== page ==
A Mighty Wind

February 23, 2017

While most of are familiar with the Mistral wind that blows through the Rhône graben and into Provence, a few years ago we were rattling down the A-9 in a Hyundai en route to Narbonne and were nearly blown into a field of the omnipresent yellow broom that dominates the southern French landscape. And that’s when we were alerted to a lesser known wind system in the Languedoc-Roussillon called the Tramontane.

We reached out to Laurent Coustal, the proprietor at Château Sainte-Eulalie. We had seen reports of 130 kilometer (80 mile) per hour winds in the region the week before, and asked him to elaborate.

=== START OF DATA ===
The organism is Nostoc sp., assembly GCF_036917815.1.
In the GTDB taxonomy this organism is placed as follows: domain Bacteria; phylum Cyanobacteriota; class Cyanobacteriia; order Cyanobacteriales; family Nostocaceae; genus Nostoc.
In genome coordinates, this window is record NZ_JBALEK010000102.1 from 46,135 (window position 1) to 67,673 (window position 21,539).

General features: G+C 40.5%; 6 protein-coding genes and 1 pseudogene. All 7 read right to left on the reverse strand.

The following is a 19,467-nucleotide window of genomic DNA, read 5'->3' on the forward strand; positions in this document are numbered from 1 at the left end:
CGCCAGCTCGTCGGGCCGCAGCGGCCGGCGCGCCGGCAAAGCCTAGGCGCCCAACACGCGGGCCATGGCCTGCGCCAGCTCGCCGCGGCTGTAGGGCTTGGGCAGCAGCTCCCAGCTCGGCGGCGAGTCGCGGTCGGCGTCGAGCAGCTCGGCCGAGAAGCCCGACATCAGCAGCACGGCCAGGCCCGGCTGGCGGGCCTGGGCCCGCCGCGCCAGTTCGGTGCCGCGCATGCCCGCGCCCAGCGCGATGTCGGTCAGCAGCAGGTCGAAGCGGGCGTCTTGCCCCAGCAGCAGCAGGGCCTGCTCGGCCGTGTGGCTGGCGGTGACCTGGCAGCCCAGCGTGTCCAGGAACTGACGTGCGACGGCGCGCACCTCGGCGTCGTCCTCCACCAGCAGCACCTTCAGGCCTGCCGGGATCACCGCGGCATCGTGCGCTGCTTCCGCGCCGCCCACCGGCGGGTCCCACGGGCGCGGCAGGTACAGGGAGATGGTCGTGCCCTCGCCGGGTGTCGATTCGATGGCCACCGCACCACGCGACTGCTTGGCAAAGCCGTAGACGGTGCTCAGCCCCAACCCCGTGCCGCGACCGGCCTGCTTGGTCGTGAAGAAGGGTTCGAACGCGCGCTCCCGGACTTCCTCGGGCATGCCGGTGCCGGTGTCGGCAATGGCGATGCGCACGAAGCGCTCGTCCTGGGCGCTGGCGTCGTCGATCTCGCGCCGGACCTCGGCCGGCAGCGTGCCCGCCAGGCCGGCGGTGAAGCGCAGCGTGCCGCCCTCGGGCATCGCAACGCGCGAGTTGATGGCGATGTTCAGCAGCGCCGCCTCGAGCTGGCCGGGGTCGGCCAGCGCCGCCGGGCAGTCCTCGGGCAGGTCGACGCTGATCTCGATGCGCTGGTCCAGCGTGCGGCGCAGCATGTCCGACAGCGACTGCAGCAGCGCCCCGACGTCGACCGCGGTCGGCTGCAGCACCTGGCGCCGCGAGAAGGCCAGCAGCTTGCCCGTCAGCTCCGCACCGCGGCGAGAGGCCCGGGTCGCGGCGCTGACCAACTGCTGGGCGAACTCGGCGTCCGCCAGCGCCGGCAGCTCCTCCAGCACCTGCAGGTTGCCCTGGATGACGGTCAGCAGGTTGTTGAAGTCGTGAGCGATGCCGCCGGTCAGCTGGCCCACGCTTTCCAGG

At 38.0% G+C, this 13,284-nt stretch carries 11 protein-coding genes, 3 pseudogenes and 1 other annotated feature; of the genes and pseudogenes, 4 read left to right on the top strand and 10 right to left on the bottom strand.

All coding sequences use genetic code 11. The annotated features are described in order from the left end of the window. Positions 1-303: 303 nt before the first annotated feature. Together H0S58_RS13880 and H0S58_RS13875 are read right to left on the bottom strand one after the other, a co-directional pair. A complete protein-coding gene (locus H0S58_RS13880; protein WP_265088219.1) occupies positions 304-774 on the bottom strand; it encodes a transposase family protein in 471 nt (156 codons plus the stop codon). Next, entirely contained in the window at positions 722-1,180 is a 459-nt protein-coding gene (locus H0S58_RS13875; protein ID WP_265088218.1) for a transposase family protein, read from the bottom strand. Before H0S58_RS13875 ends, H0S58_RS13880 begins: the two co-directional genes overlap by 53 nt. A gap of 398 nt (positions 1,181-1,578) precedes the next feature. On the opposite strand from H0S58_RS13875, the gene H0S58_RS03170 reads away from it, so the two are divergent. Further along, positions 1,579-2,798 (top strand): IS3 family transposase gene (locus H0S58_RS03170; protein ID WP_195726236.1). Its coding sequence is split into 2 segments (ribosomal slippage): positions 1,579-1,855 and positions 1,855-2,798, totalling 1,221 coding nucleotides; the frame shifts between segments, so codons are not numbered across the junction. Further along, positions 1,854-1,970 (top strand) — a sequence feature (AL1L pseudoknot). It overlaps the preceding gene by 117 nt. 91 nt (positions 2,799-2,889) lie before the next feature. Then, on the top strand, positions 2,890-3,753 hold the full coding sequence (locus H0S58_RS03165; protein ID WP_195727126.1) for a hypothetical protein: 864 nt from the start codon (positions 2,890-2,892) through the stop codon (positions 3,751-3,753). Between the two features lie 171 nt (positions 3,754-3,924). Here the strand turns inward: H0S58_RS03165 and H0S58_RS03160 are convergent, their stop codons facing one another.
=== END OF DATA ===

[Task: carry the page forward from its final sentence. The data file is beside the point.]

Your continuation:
The Tramontane is indeed violent. It originates in the Aquitaine basin, and accelerates as it funnels through the topography of the Pyrenees and Massif Central mountain ranges. It eventually exhausts itself, emptying into the Golf of Lyon, the body of water between Barcelona and Marseille. For the vigneron, this system beings a mixed bag of destruction but also benefit. Early in the season it can snap the young, tender, fruit-bearing shoots like glass. It can also dry the grapes completely, reducing yields by 10-20%. But it also is an incredible tool in the mitigation of mold and mildew. It dries the vines and soils after rainfall. Mr. Coustal estimates that phytosanitary applications in the Languedoc are about half those used in Bordeaux and Burgundy, due to this natural defense against rot and mildew. 

The Coustals are able to farm their estate organically, no doubt with help from the Tramontane. So the next time you  get blown into a ditch next to a field of broom flowers, you'll know what is up!





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